— The Trampling of the Lilies • Rafael Sabatini

... scholar's conscience. He could not endure to garble a quotation or suppress a material point for the sake of illustrating an argument more vividly. . . . Besides, it might delude some unfortunate person into sitting down where self-preservation demanded a more alert posture. Somebody—dreadful thought!—might get himself severely bitten, mauled, mangled perhaps to death, merely by obeying a piece of pseudo-scientific advice. That he, Doctor Unonius, ...
— Corporal Sam and Other Stories • A. T. Quiller-Couch

... heart should thus be set aside than that there should not be, in some way, deception about this letter. But still, here is the letter; and it is written to her father, whom she could not deceive, whom she had no motive, no wish, to delude. Had it been written to a Northerner, I could have surmised that she was attempting to make false impressions about slavery, and its influence on the slave-holder. Why should she tell her father this ...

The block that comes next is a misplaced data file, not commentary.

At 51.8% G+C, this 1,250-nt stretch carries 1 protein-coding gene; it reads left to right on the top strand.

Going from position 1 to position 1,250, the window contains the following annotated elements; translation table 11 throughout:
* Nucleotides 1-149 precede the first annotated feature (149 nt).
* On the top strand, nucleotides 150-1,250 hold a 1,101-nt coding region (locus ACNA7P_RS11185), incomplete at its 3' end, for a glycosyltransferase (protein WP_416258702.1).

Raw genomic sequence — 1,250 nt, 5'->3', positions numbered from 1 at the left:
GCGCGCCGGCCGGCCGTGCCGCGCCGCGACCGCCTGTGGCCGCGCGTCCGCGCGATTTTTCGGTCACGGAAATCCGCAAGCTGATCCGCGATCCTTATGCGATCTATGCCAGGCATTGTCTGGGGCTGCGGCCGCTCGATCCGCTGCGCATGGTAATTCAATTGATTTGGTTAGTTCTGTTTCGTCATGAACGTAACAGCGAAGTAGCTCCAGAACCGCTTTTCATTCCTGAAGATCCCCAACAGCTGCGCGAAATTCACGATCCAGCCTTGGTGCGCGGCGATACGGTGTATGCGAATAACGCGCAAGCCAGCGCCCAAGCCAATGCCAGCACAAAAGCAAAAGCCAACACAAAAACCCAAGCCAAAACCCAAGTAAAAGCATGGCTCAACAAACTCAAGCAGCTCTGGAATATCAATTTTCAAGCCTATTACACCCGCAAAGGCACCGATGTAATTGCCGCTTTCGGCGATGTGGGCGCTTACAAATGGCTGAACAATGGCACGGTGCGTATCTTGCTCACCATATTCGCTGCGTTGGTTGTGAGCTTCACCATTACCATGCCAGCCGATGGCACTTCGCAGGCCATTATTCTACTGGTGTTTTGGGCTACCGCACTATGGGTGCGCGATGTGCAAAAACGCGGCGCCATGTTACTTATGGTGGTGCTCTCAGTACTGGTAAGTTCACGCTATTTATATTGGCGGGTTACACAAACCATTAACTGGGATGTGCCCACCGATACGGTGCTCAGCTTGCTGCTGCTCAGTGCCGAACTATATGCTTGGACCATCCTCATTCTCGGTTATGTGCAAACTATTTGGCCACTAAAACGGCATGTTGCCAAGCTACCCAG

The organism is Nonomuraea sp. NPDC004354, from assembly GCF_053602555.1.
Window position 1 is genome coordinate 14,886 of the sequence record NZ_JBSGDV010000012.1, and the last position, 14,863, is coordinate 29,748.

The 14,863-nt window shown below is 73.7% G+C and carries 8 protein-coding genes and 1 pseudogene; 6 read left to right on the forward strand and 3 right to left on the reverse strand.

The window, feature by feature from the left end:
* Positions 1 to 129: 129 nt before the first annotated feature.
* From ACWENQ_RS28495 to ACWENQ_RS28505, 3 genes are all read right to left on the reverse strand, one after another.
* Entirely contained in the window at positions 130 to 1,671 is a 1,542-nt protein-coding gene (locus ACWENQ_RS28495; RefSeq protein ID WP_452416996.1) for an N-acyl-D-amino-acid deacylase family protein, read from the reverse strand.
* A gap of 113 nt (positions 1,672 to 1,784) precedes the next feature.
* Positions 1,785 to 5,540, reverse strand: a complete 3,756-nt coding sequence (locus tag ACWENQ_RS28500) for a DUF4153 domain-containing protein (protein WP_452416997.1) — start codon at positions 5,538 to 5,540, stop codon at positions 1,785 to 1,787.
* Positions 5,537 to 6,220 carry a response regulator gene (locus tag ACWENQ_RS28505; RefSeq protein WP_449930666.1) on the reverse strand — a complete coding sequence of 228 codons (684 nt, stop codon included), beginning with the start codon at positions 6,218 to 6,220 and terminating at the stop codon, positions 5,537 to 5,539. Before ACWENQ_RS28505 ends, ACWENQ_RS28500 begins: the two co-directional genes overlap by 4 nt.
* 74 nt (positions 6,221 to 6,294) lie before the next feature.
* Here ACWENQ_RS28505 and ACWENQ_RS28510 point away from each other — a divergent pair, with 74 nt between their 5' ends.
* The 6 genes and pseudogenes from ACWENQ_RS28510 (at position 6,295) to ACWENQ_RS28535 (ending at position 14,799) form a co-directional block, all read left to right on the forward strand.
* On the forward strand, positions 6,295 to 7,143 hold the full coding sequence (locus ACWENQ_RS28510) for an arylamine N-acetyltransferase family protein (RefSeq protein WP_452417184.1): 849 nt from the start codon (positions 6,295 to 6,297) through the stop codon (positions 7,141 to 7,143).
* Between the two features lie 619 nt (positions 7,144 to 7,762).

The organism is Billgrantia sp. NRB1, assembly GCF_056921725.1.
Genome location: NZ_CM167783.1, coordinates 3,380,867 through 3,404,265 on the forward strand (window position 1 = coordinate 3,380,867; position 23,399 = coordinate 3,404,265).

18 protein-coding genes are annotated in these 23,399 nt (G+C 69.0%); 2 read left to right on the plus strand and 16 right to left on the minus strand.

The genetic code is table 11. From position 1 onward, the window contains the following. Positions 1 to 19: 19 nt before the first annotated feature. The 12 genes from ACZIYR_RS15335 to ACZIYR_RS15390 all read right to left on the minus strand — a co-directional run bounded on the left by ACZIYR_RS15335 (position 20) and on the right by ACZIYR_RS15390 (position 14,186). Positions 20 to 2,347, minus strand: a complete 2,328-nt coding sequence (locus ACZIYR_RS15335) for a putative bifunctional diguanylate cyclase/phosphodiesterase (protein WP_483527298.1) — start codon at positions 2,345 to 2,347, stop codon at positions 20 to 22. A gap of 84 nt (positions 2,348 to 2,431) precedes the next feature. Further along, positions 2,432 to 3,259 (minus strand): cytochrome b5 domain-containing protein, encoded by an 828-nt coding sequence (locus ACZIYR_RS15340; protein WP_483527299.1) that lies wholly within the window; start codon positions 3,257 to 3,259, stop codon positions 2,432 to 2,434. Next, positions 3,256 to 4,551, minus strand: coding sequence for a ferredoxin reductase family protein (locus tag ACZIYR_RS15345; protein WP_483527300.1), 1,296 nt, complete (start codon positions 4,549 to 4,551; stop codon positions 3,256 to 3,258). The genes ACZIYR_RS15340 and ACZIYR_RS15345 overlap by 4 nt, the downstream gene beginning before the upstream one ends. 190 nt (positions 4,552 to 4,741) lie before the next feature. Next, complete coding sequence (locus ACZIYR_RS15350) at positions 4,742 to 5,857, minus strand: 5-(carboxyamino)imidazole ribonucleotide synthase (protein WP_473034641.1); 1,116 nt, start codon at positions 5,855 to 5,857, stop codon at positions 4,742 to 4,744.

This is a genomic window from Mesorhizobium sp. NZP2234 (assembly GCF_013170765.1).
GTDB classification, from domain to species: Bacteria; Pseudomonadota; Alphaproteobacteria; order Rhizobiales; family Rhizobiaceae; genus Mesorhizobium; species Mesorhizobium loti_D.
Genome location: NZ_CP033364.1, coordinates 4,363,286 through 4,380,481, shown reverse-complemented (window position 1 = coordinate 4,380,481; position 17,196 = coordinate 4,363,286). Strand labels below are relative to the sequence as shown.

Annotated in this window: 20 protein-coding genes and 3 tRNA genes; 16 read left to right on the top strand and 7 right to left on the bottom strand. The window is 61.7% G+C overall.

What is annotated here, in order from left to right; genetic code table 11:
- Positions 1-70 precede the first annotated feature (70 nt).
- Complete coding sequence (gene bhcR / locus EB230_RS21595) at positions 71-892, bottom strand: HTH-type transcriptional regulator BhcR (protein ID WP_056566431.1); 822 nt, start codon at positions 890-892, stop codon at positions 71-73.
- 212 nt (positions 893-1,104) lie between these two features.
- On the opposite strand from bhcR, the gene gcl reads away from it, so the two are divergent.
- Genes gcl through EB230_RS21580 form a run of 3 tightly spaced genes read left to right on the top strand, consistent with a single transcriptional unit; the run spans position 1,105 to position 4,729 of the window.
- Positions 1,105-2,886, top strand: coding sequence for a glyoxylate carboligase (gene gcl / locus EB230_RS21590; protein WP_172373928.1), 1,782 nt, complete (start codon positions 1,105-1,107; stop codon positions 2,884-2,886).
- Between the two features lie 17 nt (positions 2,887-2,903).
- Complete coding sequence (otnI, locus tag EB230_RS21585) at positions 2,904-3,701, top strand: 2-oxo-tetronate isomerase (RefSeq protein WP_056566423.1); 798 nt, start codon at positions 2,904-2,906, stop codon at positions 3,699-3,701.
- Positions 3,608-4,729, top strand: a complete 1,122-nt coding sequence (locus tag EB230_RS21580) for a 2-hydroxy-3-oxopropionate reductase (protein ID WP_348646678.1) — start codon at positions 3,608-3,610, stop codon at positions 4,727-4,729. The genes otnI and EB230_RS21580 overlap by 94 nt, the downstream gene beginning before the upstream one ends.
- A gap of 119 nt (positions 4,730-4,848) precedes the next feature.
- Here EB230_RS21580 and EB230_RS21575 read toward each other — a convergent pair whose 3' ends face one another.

— The Sable Cloud - A Southern Tale With Northern Comments (1861) • Nehemiah Adams

... have once met, no human power can really part them. Sooner or later, they must, by divine law, find each other again and become united spirits once more. Worldly wisdom may force them into widely different ways of life; worldly wisdom may delude them, or may make them delude themselves, into contracting an earthly and a fallible union. It matters nothing. The time will certainly come when that union will manifest itself as earthly and fallible; and ...
— The Two Destinies • Wilkie Collins

... Parliament on the one side a kind of watch-committee sitting to see that the interests of the Upper Classes took no hurt; and on the other side a sort of blind to delude the people into supposing that they had some share in the management of their ...
— News from Nowhere - or An Epoch of Rest, being some chapters from A Utopian Romance • William Morris